We examined the structure of these gene-sized macronuclear chromosomes in N. ovalis. We determined the telomeres, subtelomeric regions, UTRs, coding regions and introns by sequencing a large set of macronuclear DNA sequences (4,242) and cDNAs (5,484) and comparing them with each other. The telomeres consist of repeats CCC(AAAACCCC)n, similar to those in spirotrichous ciliates such as Euplotes, Sterkiella (Oxytricha) and Stylonychia. Per sequenced chromosome we found evidence for either a single protein-coding gene, a single tRNA, or the complete ribosomal RNAs cluster. Hence the chromosomes appear to encode single transcripts. In the short subtelomeric regions we identified a few overrepresented motifs that could be involved in gene regulation, but there is no consensus polyadenylation site. The introns are short (21-29 nucleotides), and a significant fraction (1/3) of the tiny introns is conserved in the distantly related ciliate Paramecium tetraurelia. As has been observed in P. tetraurelia, the N. ovalis introns tend to contain in-frame stop codons or have a length that is not dividable by three. This pattern causes premature termination of mRNA translation in the event of intron retention, and potentially degradation of unspliced mRNAs by the nonsense-mediated mRNA decay pathway.
The combination of short leaders, tiny introns and single genes leads to very minimal macronuclear chromosomes. The smallest we identified contained only 150 nucleotides.
[Show abstract][Hide abstract] ABSTRACT: Fungi form avery diverse group of eukaryotes. The majority of investigated fungi contain mitochondria
and are capable of oxidative phosphorylation. On the other hand, anaerobically functioning chytridiomycete
fungi, found as symbionts in the gastrointestinal tract of many herbivorous mammals, contain hydrogenosomes.
These organelles are found in multiple classes of protozoa and catabolize glycolytic end products and produce
hydrogen and ATP by substrate-level phosphorylation. However, in contrast to the hydrogenosomes of trichomonads
and anaerobic ciliates, the hydrogenosomes of the anaerobic chytrids Neocallimastix
and Piromyces lack pyruvate dehydrogenase (PDH) and pyruvate-ferrodoxin
oxidoreductase (PFO) and instead contain pyruvate-formate lyase (PFL). The function in carbohydrate metabolism
of these hydrogenosomes of anaerobic chytridiomycete fungi and their evolutionary relation to fungal mitochondria
[Show abstract][Hide abstract] ABSTRACT: Ciliates are highly complex unicellular eukaryotes. Most of them live in aerobic environments and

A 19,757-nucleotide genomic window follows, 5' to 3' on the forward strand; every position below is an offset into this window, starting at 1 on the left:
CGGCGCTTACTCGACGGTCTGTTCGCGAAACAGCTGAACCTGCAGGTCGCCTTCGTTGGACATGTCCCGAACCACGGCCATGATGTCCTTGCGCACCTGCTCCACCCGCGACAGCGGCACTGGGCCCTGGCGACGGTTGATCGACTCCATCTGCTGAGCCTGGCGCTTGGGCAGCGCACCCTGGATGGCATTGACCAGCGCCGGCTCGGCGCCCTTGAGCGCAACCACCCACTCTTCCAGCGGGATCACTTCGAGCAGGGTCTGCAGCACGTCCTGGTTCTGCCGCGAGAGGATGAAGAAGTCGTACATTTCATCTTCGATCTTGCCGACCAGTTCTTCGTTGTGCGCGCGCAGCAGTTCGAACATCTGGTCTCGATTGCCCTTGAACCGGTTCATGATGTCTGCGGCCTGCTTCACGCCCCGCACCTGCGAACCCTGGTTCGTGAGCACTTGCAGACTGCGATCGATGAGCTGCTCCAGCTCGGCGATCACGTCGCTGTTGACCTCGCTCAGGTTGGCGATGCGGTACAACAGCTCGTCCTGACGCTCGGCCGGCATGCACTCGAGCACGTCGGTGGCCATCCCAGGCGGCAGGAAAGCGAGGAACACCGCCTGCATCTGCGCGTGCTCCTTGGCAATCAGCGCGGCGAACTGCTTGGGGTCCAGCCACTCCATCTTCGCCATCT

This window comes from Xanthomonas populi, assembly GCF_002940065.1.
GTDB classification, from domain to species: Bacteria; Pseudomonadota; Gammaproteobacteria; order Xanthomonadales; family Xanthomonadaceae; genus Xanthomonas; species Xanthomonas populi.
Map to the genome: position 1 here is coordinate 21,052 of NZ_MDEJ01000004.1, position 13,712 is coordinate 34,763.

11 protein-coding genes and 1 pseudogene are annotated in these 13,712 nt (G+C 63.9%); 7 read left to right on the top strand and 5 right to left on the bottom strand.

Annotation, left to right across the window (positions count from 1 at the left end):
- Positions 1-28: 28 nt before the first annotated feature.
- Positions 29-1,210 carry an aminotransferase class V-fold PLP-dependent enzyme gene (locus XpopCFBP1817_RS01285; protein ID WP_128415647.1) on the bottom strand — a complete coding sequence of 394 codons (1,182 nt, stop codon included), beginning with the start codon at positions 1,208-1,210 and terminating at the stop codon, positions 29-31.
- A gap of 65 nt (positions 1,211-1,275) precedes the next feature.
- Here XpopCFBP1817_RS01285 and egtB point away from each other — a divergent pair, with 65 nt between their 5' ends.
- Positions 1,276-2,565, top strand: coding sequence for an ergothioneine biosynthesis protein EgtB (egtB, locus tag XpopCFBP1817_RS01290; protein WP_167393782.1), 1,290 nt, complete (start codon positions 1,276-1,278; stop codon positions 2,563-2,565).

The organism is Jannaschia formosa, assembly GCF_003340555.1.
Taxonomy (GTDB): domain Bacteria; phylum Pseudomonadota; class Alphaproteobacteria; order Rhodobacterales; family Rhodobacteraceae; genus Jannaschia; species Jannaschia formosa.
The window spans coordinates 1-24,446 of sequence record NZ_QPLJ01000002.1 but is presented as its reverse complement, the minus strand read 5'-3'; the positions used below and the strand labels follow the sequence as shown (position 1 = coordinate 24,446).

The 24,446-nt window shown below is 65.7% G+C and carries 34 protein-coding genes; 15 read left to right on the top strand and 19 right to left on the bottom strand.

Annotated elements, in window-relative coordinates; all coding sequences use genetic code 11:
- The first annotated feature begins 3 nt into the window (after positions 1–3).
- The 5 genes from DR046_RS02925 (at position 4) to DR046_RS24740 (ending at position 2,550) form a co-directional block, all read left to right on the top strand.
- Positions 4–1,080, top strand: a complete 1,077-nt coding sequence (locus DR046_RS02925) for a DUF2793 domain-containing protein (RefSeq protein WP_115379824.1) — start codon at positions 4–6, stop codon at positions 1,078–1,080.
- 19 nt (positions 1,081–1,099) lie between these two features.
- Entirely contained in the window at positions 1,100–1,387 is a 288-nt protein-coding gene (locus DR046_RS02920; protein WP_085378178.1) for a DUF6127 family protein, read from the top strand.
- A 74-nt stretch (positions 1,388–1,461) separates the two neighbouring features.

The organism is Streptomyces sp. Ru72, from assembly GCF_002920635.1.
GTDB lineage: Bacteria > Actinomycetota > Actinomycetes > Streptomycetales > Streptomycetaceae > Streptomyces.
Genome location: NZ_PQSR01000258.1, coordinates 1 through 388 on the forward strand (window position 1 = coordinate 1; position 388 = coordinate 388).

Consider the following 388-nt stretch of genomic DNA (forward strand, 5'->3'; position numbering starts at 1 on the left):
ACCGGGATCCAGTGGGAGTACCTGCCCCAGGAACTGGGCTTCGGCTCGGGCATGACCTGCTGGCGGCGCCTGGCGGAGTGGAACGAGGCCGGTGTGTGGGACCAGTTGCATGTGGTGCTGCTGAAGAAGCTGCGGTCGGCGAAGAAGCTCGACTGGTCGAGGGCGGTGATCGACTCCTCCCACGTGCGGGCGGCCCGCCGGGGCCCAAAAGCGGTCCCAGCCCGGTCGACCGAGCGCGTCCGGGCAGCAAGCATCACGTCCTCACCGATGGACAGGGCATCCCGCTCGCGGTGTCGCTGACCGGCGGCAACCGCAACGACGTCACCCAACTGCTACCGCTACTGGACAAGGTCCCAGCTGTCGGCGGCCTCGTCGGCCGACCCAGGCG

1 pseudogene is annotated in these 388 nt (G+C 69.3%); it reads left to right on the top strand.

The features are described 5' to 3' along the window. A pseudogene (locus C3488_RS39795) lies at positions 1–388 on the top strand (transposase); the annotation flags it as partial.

possess mitochondria. However, in several orders of ciliates, anaerobic species evolved that contain “hydrogenosomes”,
organelles that produce hydrogen and ATP. These hydrogenosomes of ciliates have not been studied in the
same detail as those of trichomonads and chytrid fungi. Therefore, generalizations on the characteristics
of hydrogenosomes of ciliates are somewhat premature, especially since phylogenetic studies suggest that
hydrogenosomes have arisen independently several times in ciliates. In this chapter, the hydrogenosomes
of the anaerobic, heterotrichous ciliate Nyctotherus ovalis from the
hindgut of cockroaches will mainly be described as these are the ones that are, at the moment, the most
thoroughly studied. Thus far, this is the only hydrogenosome known to possess agenome and this genome
is clearly of mitochondrial origin. In fact, the hydrogenosome of N.ovalis
unites typical mitochondrial features such as agenome and an electron-transport chain with the most
characteristic hydrogenosomal property, the production of hydrogen. The hydrogenosomal metabolism of N.ovalis will be compared with that of two other ciliates that have been
studied in less detail, i.e. the holotrichous rumen ciliate Dasytricha,
and the free-living plagiopylid ciliate Trimyema. All studies combined
indicate that it is likely that the various types of hydrogenosomes in ciliates evolved by modifications
of aerobic mitochondria when the different ciliates adapted to anaerobic or micro aerobic environments.
Furthermore, it is clear that the hydrogenosomes of anaerobic ciliates are different from those of chytrid
fungi and from the well-studied ones in trichomonads.